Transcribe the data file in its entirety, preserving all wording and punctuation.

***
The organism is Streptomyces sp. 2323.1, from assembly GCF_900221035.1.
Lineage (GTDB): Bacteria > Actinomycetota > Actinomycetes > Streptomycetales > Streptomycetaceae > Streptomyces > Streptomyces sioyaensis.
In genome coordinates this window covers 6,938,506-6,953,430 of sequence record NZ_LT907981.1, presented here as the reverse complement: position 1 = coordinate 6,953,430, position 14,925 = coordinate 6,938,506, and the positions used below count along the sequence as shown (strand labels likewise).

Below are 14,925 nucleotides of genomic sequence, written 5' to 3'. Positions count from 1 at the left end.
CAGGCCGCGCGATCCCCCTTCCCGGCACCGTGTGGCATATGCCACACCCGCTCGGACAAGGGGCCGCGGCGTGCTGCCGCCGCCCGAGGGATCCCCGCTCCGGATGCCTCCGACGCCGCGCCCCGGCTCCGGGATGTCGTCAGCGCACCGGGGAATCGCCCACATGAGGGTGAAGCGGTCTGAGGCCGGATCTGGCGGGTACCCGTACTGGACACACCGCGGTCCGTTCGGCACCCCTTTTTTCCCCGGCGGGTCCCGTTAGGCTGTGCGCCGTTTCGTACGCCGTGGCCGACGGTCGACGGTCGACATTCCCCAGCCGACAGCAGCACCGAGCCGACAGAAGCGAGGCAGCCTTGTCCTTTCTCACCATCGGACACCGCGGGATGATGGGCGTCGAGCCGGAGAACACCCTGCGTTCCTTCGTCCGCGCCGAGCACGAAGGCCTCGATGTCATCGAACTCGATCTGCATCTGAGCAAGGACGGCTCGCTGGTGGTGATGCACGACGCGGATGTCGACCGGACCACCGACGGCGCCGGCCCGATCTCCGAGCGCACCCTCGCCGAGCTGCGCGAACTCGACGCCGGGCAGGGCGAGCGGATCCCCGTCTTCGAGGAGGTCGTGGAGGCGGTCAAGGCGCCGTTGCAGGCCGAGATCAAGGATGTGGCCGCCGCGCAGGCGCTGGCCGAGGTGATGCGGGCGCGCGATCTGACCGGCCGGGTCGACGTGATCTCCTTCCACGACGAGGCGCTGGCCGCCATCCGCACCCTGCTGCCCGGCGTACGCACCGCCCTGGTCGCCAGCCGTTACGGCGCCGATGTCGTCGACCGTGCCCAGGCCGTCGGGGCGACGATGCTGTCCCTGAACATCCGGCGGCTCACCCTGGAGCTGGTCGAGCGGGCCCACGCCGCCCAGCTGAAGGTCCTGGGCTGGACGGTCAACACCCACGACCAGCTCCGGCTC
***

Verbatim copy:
The organism is Streptomyces sp. 2323.1, from assembly GCF_900221035.1.
Lineage (GTDB): Bacteria > Actinomycetota > Actinomycetes > Streptomycetales > Streptomycetaceae > Streptomyces > Streptomyces sioyaensis.
In genome coordinates this window covers 6,938,506-6,953,430 of sequence record NZ_LT907981.1, presented here as the reverse complement: position 1 = coordinate 6,953,430, position 14,925 = coordinate 6,938,506, and the positions used below count along the sequence as shown (strand labels likewise).

Below are 14,925 nucleotides of genomic sequence, written 5' to 3'. Positions count from 1 at the left end.
CAGGCCGCGCGATCCCCCTTCCCGGCACCGTGTGGCATATGCCACACCCGCTCGGACAAGGGGCCGCGGCGTGCTGCCGCCGCCCGAGGGATCCCCGCTCCGGATGCCTCCGACGCCGCGCCCCGGCTCCGGGATGTCGTCAGCGCACCGGGGAATCGCCCACATGAGGGTGAAGCGGTCTGAGGCCGGATCTGGCGGGTACCCGTACTGGACACACCGCGGTCCGTTCGGCACCCCTTTTTTCCCCGGCGGGTCCCGTTAGGCTGTGCGCCGTTTCGTACGCCGTGGCCGACGGTCGACGGTCGACATTCCCCAGCCGACAGCAGCACCGAGCCGACAGAAGCGAGGCAGCCTTGTCCTTTCTCACCATCGGACACCGCGGGATGATGGGCGTCGAGCCGGAGAACACCCTGCGTTCCTTCGTCCGCGCCGAGCACGAAGGCCTCGATGTCATCGAACTCGATCTGCATCTGAGCAAGGACGGCTCGCTGGTGGTGATGCACGACGCGGATGTCGACCGGACCACCGACGGCGCCGGCCCGATCTCCGAGCGCACCCTCGCCGAGCTGCGCGAACTCGACGCCGGGCAGGGCGAGCGGATCCCCGTCTTCGAGGAGGTCGTGGAGGCGGTCAAGGCGCCGTTGCAGGCCGAGATCAAGGATGTGGCCGCCGCGCAGGCGCTGGCCGAGGTGATGCGGGCGCGCGATCTGACCGGCCGGGTCGACGTGATCTCCTTCCACGACGAGGCGCTGGCCGCCATCCGCACCCTGCTGCCCGGCGTACGCACCGCCCTGGTCGCCAGCCGTTACGGCGCCGATGTCGTCGACCGTGCCCAGGCCGTCGGGGCGACGATGCTGTCCCTGAACATCCGGCGGCTCACCCTGGAGCTGGTCGAGCGGGCCCACGCCGCCCAGCTGAAGGTCCTGGGCTGGACGGTCAACACCCACGACCAGCTCCGGCTC